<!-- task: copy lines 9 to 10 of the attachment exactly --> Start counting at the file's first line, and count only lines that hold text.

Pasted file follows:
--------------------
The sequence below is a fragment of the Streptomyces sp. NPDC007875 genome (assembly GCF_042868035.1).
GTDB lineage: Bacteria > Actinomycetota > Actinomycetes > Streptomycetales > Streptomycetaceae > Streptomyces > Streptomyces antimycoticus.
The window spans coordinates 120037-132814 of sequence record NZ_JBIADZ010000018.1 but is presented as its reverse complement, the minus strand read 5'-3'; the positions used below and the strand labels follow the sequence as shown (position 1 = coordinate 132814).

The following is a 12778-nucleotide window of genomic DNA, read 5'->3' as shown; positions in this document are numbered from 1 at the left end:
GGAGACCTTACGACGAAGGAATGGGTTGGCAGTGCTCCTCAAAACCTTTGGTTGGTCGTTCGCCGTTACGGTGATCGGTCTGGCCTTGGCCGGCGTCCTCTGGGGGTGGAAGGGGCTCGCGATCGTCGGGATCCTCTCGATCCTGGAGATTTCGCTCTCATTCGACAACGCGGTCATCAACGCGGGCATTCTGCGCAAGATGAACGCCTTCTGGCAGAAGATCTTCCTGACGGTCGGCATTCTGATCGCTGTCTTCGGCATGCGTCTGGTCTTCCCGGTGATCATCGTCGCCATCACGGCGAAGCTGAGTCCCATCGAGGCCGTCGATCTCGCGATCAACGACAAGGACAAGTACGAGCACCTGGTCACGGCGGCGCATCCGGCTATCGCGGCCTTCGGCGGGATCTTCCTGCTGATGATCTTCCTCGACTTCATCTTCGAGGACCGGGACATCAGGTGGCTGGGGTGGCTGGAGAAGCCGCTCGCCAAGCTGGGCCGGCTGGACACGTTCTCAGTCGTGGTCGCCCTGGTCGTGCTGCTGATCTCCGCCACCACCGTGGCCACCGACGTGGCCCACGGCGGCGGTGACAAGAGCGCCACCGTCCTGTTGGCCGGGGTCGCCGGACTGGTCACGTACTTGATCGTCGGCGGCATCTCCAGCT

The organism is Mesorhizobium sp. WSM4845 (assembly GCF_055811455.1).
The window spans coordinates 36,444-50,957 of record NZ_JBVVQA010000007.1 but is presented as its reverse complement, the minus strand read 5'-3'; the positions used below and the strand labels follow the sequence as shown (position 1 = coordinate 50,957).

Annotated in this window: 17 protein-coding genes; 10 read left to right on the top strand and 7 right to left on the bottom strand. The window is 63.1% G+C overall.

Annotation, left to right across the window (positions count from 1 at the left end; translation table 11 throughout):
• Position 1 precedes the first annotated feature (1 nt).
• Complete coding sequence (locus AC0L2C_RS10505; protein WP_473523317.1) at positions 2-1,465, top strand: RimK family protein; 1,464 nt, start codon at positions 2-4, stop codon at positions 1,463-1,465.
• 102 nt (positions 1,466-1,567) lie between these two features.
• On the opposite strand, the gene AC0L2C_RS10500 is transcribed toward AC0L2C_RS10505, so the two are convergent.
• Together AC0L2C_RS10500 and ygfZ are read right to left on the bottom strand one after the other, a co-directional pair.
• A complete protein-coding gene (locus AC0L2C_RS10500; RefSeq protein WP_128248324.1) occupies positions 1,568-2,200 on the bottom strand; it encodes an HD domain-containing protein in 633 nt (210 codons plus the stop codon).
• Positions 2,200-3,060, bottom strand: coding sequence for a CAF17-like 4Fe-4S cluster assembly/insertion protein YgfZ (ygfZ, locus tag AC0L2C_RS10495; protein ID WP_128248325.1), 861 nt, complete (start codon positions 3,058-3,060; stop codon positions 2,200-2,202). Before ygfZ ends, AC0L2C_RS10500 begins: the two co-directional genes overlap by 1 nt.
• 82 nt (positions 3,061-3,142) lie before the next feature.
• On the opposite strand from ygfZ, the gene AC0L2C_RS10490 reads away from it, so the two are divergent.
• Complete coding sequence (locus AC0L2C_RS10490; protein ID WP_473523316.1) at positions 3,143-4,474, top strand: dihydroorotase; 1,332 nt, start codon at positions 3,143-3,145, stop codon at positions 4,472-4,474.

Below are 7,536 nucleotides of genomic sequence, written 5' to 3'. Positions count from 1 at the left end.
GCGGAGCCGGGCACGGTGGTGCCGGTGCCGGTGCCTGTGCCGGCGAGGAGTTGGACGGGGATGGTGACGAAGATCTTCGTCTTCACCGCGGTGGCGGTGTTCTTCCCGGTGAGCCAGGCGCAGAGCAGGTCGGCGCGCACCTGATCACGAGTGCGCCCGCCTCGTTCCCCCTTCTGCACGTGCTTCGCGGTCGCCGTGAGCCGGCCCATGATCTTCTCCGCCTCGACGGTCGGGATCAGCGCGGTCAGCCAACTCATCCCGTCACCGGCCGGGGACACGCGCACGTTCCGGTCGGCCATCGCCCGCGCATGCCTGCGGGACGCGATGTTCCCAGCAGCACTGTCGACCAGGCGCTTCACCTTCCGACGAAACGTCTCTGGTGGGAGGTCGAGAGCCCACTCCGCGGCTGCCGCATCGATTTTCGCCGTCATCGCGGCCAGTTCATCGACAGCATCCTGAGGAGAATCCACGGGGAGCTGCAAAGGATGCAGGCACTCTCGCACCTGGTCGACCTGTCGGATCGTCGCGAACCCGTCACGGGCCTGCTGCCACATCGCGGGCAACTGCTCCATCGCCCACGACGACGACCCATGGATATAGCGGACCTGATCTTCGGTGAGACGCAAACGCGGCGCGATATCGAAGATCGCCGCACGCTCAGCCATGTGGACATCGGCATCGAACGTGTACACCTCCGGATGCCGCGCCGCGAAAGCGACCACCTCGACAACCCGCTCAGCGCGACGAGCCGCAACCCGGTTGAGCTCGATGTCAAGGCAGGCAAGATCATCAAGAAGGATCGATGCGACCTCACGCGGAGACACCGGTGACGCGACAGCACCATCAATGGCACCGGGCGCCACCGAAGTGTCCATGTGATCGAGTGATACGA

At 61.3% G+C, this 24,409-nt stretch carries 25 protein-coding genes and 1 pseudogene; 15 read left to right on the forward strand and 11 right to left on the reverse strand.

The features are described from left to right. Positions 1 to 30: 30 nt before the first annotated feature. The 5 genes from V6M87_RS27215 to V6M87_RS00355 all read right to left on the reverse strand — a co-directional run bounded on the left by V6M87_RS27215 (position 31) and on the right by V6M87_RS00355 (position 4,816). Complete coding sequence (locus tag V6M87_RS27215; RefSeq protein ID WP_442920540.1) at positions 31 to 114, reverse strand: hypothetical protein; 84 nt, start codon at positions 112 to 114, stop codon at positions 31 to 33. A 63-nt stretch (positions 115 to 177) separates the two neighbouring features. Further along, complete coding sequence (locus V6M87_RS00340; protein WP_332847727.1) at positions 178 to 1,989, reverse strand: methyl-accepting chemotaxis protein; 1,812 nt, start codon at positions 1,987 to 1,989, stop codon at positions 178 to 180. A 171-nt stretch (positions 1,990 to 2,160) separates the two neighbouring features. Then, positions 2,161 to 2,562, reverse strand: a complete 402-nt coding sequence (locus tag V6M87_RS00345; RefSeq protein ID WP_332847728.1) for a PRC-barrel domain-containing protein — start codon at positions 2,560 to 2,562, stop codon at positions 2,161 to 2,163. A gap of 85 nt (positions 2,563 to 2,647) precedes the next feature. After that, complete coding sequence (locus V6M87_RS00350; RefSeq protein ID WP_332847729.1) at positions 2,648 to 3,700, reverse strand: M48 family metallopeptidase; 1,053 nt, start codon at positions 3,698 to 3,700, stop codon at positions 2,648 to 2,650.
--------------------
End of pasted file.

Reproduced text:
Annotation, left to right across the window (positions count from 1 at the left end; translation table 11 throughout):
• Position 1 precedes the first annotated feature (1 nt).